In May’s professional learning community (PLC) her team helped her think of better learning conditions for her students. As a goal, her team sought to help change her classroom management to allow her to return to investigation-based teaching of science. To ensure that data collection was both manageable and controllable, they recommended and helped select her fourth period class to use as her inquiry research subjects. The research findings could then be applied to her other classes and be used by the other teachers who have similar behavior management struggles with the same students. Sharing information from “Classroom Management Strategies for Difficult Students: Promoting Change through Relationships” (as cited in Dana, n.d.), May presented her understanding of the challenging behaviors exhibited by her students Sienna and Leah. Referring back to this literature and sharing it with her colleagues helped May to reframe her wondering from the original, “How can I get my students excited about science again?” to “How can I create the classroom conditions needed so that my students can be successful in supporting my instruction” (Dana, n.d. p. 5)? May also used her team as a sounding board to consider a positive behavior support model that she learned about from attending a recent conference. Although it was designed as a school wide program, she felt that the team could learn a great deal from using the strategies from this program in her inquiry as tier one interventions. The knowledge gained from this inquiry could then be used in the team members’ classrooms as well as school-wide. The PLC elected to engage in further research to understand strategies, share data collection ideas, and determine how positive behavior support can be used in Mays inquiry. The conversations about May’s newly formed wondering transformed her professional learning community to the Positive Behavior Support (PBS)/Response to Intervention (RtI) team. Their support was instrumental in allowing May to identify desired outcomes, develop an action plan that included instructional strategies, measure student progress, and analyze data to make changes in interventions (Dana, n.d.)
The Intervention and Data Collection Plan
Prompt #3 What part of May’s data collection plan do you feel will be most meaningful? Why? What parts of May’s data collection plan do you believe to be the most practical? Why?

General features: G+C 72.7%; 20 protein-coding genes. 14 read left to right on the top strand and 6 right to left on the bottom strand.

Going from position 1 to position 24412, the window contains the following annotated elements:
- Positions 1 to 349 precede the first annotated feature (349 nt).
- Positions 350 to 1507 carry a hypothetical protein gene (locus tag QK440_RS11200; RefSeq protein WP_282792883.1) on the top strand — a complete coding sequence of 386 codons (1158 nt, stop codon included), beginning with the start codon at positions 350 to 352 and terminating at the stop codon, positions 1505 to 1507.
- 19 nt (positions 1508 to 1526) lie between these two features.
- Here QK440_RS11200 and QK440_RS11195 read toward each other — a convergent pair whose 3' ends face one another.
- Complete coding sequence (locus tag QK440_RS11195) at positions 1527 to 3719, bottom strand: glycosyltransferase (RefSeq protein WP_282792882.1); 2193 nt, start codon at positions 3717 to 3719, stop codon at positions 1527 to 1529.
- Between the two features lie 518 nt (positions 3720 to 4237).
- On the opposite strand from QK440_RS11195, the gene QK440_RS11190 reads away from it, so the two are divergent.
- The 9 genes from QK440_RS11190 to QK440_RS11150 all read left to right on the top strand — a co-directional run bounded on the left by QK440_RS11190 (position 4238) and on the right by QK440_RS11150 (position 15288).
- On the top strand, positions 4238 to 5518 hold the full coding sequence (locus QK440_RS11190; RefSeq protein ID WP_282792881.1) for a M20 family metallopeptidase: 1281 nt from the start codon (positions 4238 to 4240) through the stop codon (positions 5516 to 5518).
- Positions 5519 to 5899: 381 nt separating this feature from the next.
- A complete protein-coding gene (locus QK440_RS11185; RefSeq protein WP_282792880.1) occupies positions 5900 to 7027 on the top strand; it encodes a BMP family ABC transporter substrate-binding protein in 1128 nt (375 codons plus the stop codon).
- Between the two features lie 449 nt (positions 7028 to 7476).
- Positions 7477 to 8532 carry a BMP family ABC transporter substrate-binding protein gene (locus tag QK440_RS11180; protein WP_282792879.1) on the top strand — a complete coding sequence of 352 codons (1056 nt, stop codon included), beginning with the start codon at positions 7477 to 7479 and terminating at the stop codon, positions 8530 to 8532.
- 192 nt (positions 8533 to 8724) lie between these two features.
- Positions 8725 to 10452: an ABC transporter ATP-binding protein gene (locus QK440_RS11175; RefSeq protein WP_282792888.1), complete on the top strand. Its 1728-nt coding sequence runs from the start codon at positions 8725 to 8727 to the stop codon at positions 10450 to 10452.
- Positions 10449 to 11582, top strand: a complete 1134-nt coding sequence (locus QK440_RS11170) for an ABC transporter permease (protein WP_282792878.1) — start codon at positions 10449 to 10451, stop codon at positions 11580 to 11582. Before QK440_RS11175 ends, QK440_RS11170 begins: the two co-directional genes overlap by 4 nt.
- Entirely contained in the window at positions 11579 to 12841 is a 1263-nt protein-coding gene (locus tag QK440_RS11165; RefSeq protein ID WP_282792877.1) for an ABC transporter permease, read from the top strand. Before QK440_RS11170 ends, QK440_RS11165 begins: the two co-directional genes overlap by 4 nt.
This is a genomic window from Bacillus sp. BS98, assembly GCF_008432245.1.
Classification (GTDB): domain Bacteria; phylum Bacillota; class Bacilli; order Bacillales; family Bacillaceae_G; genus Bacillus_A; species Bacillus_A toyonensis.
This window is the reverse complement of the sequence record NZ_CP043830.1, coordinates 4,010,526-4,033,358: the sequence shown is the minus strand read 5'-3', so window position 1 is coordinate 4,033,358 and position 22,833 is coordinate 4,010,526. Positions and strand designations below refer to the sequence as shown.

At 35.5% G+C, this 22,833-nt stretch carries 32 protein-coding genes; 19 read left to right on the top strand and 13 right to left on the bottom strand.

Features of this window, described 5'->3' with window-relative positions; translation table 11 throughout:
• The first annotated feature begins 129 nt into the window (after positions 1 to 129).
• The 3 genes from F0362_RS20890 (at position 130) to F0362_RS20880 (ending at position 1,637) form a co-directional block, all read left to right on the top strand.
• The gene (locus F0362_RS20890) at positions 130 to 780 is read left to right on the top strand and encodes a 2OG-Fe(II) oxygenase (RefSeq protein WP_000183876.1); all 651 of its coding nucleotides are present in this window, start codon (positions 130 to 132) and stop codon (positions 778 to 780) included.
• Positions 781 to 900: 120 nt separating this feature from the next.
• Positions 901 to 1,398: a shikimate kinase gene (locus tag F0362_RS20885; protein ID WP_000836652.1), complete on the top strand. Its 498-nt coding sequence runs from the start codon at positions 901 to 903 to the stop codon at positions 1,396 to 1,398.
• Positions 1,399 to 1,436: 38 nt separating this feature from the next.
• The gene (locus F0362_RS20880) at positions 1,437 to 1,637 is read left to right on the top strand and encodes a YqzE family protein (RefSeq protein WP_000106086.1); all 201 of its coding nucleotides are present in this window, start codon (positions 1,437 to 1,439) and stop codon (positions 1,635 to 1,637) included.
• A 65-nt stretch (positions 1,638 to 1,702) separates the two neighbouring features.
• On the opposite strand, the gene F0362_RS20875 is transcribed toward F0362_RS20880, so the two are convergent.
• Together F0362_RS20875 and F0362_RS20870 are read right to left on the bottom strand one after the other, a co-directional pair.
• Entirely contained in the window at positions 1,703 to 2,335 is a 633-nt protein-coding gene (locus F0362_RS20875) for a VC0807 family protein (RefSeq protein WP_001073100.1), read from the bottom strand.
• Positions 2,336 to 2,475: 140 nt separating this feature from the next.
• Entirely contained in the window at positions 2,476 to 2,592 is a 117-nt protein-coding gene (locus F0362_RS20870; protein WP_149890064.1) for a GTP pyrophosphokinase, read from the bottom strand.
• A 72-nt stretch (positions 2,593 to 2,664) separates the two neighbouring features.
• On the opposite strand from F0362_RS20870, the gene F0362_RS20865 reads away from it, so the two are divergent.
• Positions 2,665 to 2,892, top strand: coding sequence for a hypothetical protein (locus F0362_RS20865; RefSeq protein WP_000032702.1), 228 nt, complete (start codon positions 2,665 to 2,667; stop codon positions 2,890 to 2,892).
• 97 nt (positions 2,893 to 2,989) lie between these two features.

What parts of May’s data collection plan do you believe to be impractical? Why?
Pretend you are one of May’s colleagues. Suggest one additional form of data you think May might collect that could inform her research. Be sure you provide an explanation that describes why you think May should consider collecting this form of data.
May’s intervention and data collection plan has many strategic and meaningful components that I fully intend to include in my own teaching practice. Directly engaging Sienna (a tier three student) in the research process analyzing student achievement toward goals will have a profound effect on behavior management in May’s class. As the research suggests, if Sienna develops a sense of importance as a contributing member to the research team, it is likely to have a profound effect on the choices she makes in her own behavior. May’s behavior intervention plan also uses an interdisciplinary approach to integrate standards into her inquiry. Teaching her students graphing skills, while simultaneously working toward attainment of inquiry goals, reduces the frustration teachers feel when behavior management continually interferes with valuable instruction time. May’s reflection on her fourth-period class revealed that the critical first three minutes “coming in procedure” was no longer working. Teachers understand this to be a critical time to set a tone for the working environment necessary for optimum learning. Limiting the interventions to the first three minutes is an excellent test to see how effective they can be at a crucial part of the instructional period. Graphing the results of each day and setting a new goal for the next is a powerful visual representation to remind the students of the challenge ahead.